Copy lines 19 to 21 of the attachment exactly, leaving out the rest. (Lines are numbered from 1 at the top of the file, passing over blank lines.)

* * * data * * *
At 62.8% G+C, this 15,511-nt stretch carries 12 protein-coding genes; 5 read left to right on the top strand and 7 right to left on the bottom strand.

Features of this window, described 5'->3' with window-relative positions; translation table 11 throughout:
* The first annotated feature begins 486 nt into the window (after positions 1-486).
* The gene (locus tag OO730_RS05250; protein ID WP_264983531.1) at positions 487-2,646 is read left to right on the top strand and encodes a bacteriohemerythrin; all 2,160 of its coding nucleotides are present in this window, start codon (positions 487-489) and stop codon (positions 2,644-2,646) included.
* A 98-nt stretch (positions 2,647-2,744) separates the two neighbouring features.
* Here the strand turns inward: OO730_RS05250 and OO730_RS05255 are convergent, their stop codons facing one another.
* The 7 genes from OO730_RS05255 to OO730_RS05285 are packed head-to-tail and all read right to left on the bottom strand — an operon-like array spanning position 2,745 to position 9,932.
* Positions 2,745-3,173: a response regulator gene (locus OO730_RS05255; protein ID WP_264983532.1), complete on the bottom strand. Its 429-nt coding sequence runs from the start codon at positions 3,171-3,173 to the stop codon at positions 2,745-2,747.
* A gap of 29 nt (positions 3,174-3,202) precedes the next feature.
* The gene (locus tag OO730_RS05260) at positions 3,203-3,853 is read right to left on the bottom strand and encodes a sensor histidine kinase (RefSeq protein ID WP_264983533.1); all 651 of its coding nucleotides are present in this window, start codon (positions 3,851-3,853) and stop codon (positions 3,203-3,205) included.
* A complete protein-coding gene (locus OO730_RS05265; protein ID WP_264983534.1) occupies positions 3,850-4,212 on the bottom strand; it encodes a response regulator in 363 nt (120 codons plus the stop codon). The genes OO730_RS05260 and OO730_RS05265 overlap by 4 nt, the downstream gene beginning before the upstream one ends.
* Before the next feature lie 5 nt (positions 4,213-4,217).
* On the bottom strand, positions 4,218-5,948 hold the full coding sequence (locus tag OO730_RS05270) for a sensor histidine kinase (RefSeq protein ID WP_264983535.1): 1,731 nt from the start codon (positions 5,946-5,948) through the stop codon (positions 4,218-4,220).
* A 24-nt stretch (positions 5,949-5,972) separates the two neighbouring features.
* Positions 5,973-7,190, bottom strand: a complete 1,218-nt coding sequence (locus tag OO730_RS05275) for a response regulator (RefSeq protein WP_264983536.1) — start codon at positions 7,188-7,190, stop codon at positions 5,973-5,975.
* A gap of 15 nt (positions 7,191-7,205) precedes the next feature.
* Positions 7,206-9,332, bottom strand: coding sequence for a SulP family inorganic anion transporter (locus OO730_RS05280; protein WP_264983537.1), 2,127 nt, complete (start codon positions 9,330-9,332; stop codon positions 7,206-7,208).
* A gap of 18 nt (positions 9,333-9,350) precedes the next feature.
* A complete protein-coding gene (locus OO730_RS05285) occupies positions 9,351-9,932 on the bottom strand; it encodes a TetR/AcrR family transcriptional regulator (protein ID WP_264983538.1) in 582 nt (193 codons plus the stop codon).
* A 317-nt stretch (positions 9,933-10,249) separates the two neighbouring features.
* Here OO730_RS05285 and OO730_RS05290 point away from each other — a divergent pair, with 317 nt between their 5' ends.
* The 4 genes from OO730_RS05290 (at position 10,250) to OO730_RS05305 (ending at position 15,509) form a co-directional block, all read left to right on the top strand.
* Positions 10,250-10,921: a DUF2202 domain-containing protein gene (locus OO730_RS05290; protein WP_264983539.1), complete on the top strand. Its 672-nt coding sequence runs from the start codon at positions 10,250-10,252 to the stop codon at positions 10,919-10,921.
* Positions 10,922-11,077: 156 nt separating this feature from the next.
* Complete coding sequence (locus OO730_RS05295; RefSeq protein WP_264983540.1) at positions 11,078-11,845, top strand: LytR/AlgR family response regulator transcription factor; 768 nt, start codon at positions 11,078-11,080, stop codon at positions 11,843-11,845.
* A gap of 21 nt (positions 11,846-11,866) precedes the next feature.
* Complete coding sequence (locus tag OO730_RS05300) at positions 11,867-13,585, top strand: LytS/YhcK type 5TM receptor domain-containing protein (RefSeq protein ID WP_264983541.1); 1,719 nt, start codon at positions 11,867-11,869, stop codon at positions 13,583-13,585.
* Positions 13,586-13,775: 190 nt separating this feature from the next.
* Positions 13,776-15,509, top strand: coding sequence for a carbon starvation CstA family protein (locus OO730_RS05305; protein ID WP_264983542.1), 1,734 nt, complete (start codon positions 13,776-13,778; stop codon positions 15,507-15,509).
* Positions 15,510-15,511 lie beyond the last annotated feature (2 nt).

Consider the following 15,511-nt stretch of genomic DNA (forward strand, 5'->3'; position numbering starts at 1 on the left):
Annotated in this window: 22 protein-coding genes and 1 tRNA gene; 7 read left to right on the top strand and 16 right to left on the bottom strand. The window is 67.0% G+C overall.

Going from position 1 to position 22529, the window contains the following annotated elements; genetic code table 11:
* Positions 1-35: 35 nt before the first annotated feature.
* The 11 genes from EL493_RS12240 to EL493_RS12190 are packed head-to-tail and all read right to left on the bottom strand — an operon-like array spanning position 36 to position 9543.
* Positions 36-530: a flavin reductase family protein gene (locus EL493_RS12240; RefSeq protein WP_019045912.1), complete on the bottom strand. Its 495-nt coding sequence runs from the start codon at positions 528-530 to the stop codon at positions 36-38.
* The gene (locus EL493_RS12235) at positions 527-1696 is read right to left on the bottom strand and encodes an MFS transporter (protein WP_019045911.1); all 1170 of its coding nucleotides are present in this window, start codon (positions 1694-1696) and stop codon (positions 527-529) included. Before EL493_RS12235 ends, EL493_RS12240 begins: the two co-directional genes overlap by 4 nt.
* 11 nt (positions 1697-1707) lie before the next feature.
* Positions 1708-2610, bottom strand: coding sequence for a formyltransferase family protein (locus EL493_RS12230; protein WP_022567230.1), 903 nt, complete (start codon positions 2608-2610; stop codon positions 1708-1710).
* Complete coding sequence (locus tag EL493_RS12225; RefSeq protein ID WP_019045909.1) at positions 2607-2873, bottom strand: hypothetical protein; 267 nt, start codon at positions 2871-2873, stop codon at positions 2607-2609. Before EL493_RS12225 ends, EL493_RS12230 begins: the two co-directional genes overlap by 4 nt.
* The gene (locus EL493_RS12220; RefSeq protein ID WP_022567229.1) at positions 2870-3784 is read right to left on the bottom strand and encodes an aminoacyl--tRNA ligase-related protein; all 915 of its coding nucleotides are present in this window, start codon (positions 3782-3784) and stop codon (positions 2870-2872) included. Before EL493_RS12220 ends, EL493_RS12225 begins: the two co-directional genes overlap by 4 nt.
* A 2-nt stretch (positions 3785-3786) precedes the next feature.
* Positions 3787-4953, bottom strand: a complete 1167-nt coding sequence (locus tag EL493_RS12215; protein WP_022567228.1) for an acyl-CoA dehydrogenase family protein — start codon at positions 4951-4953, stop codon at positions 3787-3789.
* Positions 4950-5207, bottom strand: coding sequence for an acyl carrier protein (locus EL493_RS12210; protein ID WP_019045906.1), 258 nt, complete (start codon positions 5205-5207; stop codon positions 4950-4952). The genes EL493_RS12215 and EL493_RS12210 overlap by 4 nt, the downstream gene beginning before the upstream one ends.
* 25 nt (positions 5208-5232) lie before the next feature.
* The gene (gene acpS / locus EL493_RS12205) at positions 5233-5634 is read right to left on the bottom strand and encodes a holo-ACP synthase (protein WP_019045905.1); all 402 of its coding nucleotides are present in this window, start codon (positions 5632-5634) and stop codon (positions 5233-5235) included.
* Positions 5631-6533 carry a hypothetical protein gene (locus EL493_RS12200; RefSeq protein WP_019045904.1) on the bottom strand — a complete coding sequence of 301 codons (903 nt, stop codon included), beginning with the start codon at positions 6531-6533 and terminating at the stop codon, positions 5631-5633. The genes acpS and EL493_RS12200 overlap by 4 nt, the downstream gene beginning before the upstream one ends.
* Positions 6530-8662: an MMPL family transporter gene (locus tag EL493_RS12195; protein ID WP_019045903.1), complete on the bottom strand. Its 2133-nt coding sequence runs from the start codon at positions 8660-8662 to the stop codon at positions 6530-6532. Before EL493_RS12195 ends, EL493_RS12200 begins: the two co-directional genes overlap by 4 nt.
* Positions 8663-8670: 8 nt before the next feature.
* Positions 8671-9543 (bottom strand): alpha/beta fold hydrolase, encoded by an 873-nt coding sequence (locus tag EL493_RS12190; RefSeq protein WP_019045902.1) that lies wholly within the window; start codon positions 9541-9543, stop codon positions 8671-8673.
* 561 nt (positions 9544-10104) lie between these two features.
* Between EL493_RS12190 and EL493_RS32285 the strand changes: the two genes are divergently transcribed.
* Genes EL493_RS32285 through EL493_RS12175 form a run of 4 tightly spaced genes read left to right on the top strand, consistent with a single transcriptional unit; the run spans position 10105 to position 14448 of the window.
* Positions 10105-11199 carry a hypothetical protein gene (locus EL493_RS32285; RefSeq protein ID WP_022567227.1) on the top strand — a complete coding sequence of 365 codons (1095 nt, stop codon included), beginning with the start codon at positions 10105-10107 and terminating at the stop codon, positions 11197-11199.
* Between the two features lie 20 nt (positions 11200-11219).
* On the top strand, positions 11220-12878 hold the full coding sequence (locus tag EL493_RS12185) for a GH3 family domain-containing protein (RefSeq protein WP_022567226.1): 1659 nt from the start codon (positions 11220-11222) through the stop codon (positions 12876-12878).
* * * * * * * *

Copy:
* A complete protein-coding gene (locus OO730_RS05285) occupies positions 9,351-9,932 on the bottom strand; it encodes a TetR/AcrR family transcriptional regulator (protein ID WP_264983538.1) in 582 nt (193 codons plus the stop codon).
* A 317-nt stretch (positions 9,933-10,249) separates the two neighbouring features.
* Here OO730_RS05285 and OO730_RS05290 point away from each other — a divergent pair, with 317 nt between their 5' ends.